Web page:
Each lesson plan is carefully aligned with the state’s educational standards, and the students who develop these presentations are guided through the PEER program. “Our students develop curriculum for teachers,” Whitaker said. “Teachers can write in to our website and request a lesson on pretty much anything. Then, the students can develop the lesson. I help the students make sure that the lesson they’re creating is applicable to the Texas State standards, the education standards, which are the TEKS, the Texas Essential Knowledge and Skills. We make sure that we don’t give a teacher a lesson that isn’t usable.”

Presentations can take a variety of forms, and one example is panel presentations. PEER has hosted a panel of veterinary students who discussed their journey to veterinary school. “The panel went through different personal histories of how they were admitted into veterinary school,” Johnson said. “For example, one veterinary student said that her dog had an infection and the veterinarian was using one antibiotic. The dog wasn’t getting better, and so she read there was another antibiotic that might work in that case. She asked the veterinarian about it, and they started using it and cured the infection. It was then that the student realized that she really enjoyed the problem solving involved in veterinary medicine.”

PEER also develops a number of videos available to students, veterinarians, and educators year round. “The nice thing about having videos and a website is that anyone can have access to them throughout the year, even when veterinary students aren’t available to give presentations in person,” Root said.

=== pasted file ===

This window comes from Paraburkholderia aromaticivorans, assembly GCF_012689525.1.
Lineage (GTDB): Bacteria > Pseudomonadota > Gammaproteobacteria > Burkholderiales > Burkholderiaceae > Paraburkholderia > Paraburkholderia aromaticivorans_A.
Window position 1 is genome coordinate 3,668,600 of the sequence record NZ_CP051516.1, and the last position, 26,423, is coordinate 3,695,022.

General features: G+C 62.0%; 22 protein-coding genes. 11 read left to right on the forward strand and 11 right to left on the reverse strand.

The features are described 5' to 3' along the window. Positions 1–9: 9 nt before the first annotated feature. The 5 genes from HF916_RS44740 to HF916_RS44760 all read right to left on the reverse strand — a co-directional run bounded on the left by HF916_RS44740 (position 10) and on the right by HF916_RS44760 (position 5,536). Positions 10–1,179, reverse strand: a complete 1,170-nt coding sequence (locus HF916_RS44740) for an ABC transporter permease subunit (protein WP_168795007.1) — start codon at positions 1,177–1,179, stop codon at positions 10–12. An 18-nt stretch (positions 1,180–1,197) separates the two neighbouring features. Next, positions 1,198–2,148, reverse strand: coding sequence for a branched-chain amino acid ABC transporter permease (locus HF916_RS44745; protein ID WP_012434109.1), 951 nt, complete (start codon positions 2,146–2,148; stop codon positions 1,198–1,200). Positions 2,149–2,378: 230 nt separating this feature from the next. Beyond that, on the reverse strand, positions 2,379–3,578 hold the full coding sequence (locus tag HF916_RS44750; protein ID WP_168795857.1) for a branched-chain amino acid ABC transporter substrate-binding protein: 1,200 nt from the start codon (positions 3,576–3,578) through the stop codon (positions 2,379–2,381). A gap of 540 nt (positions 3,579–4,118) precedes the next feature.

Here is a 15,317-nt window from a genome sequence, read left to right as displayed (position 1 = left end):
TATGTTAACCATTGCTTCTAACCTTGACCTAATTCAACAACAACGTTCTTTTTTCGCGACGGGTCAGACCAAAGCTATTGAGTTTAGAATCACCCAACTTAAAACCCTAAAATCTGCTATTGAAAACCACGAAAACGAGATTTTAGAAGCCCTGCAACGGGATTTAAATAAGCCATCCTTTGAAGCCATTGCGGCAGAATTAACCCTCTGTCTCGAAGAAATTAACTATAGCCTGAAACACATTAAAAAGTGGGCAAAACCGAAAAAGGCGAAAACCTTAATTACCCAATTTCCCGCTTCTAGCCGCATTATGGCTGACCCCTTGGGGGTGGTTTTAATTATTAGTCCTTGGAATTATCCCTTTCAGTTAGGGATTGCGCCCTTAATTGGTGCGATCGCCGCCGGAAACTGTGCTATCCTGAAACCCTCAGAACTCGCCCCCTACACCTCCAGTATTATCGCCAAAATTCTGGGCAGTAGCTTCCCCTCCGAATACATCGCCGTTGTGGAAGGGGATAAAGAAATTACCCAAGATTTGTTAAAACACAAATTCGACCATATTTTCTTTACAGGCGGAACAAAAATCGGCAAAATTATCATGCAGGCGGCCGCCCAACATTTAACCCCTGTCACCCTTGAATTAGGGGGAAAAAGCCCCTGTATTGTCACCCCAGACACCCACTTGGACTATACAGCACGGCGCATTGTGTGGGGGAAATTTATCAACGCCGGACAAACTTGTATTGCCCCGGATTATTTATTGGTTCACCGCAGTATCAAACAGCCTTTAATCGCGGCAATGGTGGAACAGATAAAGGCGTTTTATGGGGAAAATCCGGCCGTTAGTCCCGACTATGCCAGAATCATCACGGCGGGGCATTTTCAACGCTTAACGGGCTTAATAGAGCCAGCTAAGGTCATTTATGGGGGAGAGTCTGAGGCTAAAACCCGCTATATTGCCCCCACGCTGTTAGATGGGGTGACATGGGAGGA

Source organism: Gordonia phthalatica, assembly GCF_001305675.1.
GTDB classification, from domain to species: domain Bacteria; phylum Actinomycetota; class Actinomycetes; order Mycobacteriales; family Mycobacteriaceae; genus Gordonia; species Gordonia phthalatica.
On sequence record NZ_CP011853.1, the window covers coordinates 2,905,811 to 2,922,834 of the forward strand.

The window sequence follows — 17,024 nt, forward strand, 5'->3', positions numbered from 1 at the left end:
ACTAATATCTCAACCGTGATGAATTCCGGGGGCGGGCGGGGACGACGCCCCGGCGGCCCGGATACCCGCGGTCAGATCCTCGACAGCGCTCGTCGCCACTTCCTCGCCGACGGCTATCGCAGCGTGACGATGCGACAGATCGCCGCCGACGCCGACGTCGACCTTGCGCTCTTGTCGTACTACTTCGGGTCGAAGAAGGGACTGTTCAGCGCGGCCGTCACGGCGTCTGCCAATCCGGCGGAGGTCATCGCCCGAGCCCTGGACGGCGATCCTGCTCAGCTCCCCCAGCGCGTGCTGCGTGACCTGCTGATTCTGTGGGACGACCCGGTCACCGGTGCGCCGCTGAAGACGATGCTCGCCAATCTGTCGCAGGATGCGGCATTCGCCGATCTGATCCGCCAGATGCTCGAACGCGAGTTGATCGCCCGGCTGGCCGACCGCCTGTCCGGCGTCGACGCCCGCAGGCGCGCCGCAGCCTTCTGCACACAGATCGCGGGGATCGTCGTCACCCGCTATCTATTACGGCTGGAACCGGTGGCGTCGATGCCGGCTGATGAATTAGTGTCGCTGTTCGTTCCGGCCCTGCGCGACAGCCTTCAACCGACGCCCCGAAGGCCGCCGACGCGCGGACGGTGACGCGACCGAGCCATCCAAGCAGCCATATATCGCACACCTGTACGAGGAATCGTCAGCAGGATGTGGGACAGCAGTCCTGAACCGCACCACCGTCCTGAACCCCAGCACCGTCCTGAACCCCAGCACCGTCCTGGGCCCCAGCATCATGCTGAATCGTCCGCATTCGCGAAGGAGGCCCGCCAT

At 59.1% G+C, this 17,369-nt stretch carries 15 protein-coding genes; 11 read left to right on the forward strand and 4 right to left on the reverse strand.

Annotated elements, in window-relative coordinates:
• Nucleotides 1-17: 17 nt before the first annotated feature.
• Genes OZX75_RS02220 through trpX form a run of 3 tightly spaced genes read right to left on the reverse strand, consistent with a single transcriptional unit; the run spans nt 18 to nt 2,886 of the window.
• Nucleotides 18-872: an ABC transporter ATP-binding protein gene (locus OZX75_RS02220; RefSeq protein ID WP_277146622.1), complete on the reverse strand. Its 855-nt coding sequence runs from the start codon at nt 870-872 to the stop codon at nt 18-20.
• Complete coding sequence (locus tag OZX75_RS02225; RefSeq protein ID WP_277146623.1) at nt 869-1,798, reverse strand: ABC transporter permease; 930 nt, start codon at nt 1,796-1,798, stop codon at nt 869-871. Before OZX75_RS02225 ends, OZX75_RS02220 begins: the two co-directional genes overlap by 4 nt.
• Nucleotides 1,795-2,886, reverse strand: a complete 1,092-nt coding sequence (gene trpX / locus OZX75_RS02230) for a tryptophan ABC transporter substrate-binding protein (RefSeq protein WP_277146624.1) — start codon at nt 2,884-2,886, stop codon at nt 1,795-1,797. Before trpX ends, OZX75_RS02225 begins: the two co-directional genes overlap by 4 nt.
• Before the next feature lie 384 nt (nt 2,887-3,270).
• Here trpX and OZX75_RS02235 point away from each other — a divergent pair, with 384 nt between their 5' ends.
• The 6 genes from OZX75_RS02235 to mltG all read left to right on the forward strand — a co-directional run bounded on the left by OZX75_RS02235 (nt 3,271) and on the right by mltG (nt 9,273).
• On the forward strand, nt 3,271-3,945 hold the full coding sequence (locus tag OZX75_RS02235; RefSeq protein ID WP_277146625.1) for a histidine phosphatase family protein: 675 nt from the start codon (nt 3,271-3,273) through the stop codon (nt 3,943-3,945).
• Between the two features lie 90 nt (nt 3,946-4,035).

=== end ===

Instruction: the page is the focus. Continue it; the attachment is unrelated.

The impact of PEER’s work is mutual between the audience they serve and those who work for PEER. “I love the outreach,” Whitaker said. “I love getting out with the students either in a classroom or at the museums or libraries and just seeing how excited they get about the application of science.”

“I definitely enjoy getting to work with the students and seeing them grasp new concepts and have those ‘light bulb’ moments of understanding concepts. I also like seeing them feel empowered to become veterinarians and to hear their questions,” Root said. “It’s always gratifying if I run into one of them again, after our initial contact, and they’re still on the pathway to veterinary school. They might remember a presentation I gave or remember asking me questions. I enjoy making a difference in helping them pursue their dreams.”

Looking ahead, PEER is developing a program that partners teachers and scientists and will allow teachers to shadow and train with scientists from the CVM for several weeks. The teachers can then take that knowledge back to their students. “We are going to put in a proposal that pairs scientists and veterinarians with teachers to come up with an experiment that they would use whenever they describe the scientific method to their kids,” Johnson said.

PEER is also investigating other cutting-edge learning methods, including flipped classrooms that focus on student-centered learning and making their content accessible on mobile devices. But, no matter where the future takes PEER, the group plans to continue to enrich the lives of students, teachers, and many others.


For more information about the Texas A&M College of Veterinary Medicine & Biomedical Sciences, please visit our website at or join us on Facebook , Instagram , and Twitter.

Contact Information: Megan Palsa, Executive Director of Communications, Media & Public Relations, Texas A&M College of Veterinary Medicine & Biomedical Science; ; 979-862-4216; 979-421-3121 (cell)